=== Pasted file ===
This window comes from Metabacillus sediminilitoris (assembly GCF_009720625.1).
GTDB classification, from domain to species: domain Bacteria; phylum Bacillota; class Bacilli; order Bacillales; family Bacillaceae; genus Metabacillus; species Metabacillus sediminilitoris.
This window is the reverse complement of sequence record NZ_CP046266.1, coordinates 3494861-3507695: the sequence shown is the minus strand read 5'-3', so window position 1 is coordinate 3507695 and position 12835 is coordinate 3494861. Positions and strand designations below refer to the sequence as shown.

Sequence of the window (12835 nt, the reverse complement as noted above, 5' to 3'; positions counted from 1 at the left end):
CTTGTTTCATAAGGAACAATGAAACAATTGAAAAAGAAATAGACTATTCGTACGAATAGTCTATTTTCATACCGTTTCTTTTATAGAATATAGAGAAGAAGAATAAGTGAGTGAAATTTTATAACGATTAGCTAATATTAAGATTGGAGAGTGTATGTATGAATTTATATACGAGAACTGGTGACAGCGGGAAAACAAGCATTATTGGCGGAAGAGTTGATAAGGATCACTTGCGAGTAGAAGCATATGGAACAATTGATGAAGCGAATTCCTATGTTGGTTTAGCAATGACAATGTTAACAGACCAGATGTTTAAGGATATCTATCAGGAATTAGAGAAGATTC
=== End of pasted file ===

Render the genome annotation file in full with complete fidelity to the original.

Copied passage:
This window comes from Metabacillus sediminilitoris (assembly GCF_009720625.1).
GTDB classification, from domain to species: domain Bacteria; phylum Bacillota; class Bacilli; order Bacillales; family Bacillaceae; genus Metabacillus; species Metabacillus sediminilitoris.
This window is the reverse complement of sequence record NZ_CP046266.1, coordinates 3494861-3507695: the sequence shown is the minus strand read 5'-3', so window position 1 is coordinate 3507695 and position 12835 is coordinate 3494861. Positions and strand designations below refer to the sequence as shown.

Sequence of the window (12835 nt, the reverse complement as noted above, 5' to 3'; positions counted from 1 at the left end):
CTTGTTTCATAAGGAACAATGAAACAATTGAAAAAGAAATAGACTATTCGTACGAATAGTCTATTTTCATACCGTTTCTTTTATAGAATATAGAGAAGAAGAATAAGTGAGTGAAATTTTATAACGATTAGCTAATATTAAGATTGGAGAGTGTATGTATGAATTTATATACGAGAACTGGTGACAGCGGGAAAACAAGCATTATTGGCGGAAGAGTTGATAAGGATCACTTGCGAGTAGAAGCATATGGAACAATTGATGAAGCGAATTCCTATGTTGGTTTAGCAATGACAATGTTAACAGACCAGATGTTTAAGGATATCTATCAGGAATTAGAGAAGATTC